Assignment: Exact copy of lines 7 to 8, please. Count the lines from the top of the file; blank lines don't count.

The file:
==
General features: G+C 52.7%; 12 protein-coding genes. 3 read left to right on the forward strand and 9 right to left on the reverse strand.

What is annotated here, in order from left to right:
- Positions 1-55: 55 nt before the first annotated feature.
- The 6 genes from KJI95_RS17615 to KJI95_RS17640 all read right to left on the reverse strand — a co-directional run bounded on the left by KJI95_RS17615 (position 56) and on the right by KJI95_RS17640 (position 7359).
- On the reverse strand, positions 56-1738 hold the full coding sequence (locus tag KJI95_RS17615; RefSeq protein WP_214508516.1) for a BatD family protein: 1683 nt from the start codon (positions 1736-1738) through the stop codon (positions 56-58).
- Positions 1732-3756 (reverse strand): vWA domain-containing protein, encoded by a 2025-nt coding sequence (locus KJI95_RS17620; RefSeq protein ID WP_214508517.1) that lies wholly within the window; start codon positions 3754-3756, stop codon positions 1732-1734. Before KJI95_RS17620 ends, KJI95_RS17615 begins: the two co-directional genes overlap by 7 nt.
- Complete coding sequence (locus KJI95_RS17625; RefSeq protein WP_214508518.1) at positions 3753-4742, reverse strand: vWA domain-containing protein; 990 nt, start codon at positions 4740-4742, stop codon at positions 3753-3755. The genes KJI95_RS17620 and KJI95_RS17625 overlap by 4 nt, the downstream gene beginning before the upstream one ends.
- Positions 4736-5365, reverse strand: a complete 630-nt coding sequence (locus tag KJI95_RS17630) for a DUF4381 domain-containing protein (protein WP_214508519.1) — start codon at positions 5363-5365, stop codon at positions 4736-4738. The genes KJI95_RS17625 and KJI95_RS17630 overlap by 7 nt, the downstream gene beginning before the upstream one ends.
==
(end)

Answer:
- Complete coding sequence (locus KJI95_RS17625; RefSeq protein WP_214508518.1) at positions 3753-4742, reverse strand: vWA domain-containing protein; 990 nt, start codon at positions 4740-4742, stop codon at positions 3753-3755. The genes KJI95_RS17620 and KJI95_RS17625 overlap by 4 nt, the downstream gene beginning before the upstream one ends.
- Positions 4736-5365, reverse strand: a complete 630-nt coding sequence (locus tag KJI95_RS17630) for a DUF4381 domain-containing protein (protein WP_214508519.1) — start codon at positions 5363-5365, stop codon at positions 4736-4738. The genes KJI95_RS17625 and KJI95_RS17630 overlap by 7 nt, the downstream gene beginning before the upstream one ends.